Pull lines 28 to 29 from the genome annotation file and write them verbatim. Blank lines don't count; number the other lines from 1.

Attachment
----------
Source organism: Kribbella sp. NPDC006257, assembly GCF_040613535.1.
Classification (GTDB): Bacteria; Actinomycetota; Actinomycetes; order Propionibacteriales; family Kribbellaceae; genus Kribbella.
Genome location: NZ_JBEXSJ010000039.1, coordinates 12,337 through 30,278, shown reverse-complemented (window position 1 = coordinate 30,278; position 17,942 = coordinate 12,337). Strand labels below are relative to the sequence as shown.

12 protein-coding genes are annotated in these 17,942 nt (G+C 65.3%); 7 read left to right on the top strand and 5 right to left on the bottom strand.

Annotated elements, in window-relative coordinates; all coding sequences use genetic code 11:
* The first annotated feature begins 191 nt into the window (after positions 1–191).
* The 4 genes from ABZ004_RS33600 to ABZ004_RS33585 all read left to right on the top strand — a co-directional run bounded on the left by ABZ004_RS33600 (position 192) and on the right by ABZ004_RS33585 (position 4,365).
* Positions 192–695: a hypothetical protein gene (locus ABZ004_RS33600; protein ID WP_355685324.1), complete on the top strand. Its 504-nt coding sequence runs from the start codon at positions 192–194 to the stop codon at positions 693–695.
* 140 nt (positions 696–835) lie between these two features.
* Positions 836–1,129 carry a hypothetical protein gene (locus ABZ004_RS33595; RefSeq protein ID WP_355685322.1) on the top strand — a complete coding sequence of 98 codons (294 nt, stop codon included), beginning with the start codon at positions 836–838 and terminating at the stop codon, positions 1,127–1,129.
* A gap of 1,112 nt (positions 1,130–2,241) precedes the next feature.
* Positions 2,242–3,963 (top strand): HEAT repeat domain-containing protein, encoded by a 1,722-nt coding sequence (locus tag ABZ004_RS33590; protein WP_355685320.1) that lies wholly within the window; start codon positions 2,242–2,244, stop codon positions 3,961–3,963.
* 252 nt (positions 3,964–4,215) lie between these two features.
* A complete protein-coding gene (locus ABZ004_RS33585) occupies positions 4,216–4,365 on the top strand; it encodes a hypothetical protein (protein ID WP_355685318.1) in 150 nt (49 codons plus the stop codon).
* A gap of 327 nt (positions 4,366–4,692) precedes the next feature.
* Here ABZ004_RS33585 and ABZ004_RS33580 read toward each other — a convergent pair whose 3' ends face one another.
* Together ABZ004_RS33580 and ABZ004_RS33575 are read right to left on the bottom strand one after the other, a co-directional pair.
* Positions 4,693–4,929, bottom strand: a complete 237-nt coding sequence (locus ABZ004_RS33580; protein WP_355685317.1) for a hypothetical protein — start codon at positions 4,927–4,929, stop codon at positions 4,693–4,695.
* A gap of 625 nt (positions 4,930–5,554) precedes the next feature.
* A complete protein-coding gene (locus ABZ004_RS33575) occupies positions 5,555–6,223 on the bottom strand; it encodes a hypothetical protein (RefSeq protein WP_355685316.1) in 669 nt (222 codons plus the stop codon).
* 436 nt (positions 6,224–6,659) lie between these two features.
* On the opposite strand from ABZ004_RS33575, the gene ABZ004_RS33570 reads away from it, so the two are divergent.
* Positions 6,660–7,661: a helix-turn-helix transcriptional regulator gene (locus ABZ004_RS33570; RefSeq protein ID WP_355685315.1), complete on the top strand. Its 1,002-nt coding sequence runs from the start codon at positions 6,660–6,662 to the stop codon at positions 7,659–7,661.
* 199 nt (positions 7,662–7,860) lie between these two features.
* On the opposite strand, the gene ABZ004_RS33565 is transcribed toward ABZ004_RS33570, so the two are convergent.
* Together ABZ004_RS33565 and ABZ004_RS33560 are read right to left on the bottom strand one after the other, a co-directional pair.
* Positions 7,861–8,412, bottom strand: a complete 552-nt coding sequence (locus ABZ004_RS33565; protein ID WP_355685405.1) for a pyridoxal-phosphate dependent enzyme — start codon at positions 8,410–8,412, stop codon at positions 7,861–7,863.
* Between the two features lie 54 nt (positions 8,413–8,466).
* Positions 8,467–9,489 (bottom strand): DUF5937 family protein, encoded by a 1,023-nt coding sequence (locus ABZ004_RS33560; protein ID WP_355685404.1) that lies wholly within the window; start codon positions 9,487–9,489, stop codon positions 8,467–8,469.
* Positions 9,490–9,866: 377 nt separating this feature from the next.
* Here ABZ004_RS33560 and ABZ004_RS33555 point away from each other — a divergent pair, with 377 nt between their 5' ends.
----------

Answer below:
* Between the two features lie 54 nt (positions 8,413–8,466).
* Positions 8,467–9,489 (bottom strand): DUF5937 family protein, encoded by a 1,023-nt coding sequence (locus ABZ004_RS33560; protein ID WP_355685404.1) that lies wholly within the window; start codon positions 9,487–9,489, stop codon positions 8,467–8,469.